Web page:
Five-year ban for Banksia auditor following company collapse

Banksia auditor Warren Sinnott has been suspended from practicing as part of the ongoing investigation into the collapse of the financial group.
Banksia auditor Warren Sinnott has been suspended from practicing as part of the ongoing investigation into the collapse of the financial group.

THE collapse of the Banksia finance company has claimed its first scalp with the principal auditor responsible for checking the failed company suspended from practising for five years.

The Australian Securities and Investments Commission (ASIC) announced on Friday that auditor Warren John Sinnott, of Kennington, near Bendigo, had been suspended as part of its ongoing investigation into the collapse of Banksia Financial Group two years ago.

ASIC said that Mr Sinnott could not practise as a registered auditor until June 11, 2019.

Banksia’s collapse in October, 2012, hit about 16,000 investors in Victoria, including many hundreds in Warrnambool. 

The company went into receivership owing more than $600 million.

Investors have since received a return of 80 cents in the dollar, with receivers predicting that might rise by a further two to three cents. 

Mr Sinnott was the lead auditor responsible for audits of companies in the Banksia Group — which included Securities Holdco Limited and its subsidiaries, Banksia Securities Limited (Banksia) and Cherry Fund Limited — for the financial years 2009-2012.

ASIC said its investigations into the Banksia’s collapse led it to believe Mr Sinnott failed to carry out or perform adequately and properly the duties of an auditor. 

“In particular, ASIC found that Mr Sinnott did not conduct the audits in accordance with the Australian Auditing Standards as required of him under the Corporations Act 2001 (Corporations Act).” 

ASIC Commissioner John Price said auditors were “important gatekeepers who are relied upon to provide assurance and market confidence in the quality of financial reports”. 

“Auditors who fail to adequately perform their duties will be held to account,” Mr Price said.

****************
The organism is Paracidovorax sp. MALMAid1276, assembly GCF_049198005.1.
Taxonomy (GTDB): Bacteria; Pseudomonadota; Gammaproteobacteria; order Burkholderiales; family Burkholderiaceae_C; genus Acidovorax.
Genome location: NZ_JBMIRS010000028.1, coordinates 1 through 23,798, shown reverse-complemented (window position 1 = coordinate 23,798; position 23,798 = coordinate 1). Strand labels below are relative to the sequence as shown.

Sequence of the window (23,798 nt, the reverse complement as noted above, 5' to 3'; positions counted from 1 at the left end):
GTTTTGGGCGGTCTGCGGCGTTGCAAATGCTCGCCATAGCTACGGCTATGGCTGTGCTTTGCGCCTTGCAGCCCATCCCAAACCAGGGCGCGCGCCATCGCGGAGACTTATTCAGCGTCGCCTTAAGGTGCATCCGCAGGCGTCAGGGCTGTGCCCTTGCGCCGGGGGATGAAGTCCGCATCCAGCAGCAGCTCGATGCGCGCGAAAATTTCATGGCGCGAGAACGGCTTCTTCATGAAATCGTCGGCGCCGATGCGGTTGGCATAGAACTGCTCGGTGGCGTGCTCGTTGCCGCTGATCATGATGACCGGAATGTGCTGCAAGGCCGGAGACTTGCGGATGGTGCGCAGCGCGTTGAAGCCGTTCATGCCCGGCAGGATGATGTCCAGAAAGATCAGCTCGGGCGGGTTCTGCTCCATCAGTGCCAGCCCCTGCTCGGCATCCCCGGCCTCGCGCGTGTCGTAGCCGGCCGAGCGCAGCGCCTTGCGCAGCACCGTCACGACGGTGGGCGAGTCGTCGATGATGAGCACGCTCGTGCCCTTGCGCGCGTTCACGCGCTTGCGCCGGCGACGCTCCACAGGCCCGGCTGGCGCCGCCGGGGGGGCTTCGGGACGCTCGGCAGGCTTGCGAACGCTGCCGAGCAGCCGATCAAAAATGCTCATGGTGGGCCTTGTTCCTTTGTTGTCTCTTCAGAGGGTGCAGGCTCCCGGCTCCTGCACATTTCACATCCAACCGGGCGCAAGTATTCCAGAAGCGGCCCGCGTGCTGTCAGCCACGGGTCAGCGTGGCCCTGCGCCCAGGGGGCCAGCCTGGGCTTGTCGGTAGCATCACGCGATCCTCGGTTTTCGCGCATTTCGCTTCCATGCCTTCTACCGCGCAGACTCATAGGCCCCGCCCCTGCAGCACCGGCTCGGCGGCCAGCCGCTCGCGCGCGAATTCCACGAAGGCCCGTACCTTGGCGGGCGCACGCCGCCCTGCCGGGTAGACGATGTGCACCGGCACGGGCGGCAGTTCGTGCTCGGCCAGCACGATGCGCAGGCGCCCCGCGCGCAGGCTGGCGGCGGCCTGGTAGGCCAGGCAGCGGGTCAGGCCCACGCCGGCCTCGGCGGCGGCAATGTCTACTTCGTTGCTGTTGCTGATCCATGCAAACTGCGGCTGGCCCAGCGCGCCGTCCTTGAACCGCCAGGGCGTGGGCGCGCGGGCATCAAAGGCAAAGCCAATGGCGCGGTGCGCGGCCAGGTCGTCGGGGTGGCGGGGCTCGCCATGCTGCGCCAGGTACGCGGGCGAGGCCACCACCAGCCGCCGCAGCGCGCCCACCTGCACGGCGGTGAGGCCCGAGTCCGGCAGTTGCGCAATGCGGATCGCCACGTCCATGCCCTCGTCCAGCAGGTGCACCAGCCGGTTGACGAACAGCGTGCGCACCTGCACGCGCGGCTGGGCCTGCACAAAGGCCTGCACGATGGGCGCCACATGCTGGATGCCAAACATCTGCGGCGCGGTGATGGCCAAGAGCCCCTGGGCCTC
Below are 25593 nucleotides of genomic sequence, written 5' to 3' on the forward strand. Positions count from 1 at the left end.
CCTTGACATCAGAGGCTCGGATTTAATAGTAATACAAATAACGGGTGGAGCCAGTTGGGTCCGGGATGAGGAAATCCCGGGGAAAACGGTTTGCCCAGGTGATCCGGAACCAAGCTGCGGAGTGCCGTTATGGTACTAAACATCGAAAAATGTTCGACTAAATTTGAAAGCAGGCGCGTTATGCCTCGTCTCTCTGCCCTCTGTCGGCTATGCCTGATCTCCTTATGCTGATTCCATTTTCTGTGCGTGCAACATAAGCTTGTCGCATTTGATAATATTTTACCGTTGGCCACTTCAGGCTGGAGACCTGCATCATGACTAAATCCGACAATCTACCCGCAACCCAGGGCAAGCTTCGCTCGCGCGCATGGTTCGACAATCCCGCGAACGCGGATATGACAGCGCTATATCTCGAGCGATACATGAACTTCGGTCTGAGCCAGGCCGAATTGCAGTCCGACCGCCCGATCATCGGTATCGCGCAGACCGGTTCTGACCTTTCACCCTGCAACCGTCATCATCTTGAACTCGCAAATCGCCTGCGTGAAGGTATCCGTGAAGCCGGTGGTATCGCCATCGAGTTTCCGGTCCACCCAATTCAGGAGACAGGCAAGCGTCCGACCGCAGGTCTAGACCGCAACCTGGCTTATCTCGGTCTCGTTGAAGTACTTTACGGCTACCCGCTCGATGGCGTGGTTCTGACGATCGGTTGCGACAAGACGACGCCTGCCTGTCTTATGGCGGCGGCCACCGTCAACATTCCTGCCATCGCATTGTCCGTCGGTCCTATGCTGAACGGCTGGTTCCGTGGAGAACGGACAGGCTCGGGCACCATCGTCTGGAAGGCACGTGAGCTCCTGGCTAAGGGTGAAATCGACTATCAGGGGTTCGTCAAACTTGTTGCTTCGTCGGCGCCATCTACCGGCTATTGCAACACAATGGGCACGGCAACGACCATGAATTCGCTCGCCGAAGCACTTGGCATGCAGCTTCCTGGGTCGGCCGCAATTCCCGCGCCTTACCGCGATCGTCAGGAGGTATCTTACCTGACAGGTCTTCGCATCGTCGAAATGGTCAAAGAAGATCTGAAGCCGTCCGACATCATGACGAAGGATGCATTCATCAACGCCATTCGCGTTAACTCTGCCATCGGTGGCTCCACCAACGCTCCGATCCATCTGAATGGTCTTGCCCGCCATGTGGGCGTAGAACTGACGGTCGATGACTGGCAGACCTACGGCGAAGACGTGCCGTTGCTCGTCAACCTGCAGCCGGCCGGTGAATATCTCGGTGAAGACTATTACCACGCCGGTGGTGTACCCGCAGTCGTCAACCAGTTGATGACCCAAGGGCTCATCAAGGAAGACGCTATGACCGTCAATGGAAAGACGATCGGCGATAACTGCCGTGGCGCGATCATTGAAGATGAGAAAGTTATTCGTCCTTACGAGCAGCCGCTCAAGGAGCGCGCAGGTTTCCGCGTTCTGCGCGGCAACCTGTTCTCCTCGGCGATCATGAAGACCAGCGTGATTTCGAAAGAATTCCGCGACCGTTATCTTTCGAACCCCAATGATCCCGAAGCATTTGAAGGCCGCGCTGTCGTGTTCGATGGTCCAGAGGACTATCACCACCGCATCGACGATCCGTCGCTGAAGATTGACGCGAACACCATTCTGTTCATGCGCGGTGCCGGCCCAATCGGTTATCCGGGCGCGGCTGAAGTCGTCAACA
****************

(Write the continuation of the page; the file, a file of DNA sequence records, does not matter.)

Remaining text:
The convenor of the Banksia investors’ south-west group, Russ Goodear, of Warrnambool, said Mr Sinnott’s suspension meant that “after 20 months of despair and frustration for debenture holders, we now have identified one party that may be part of the problem”.

Mr Goodear said it was “unbelievable” that Banksia was given a clean bill of health by its auditors in September 2012, only one month before it collapsed.

He said the auditor was one of a number of defendants named in a class action by investors over Banksia’s collapse.

Other defendants to the class action include the Banksia directors, and the Trust Company which was responsible for overseeing Banksia’s management.

The class action is seeking $150 million. The solicitor co-ordinating the class action, Mark Elliott of Melbourne, said the case was not likely to go to the Supreme Court until next year.

Mr Goodear said ASIC’s suspenision of Mr Sinnott was “a good start, and hopefully it will be a good building block to bring others to account”. 

“We can only hope that this will assist the class action, whether it be in mediation or a court case,” he said.

Mr Goodear said he planned to call a meeting in the near future for south-west Banksia investors to update them on the company’s receivership and the class action.


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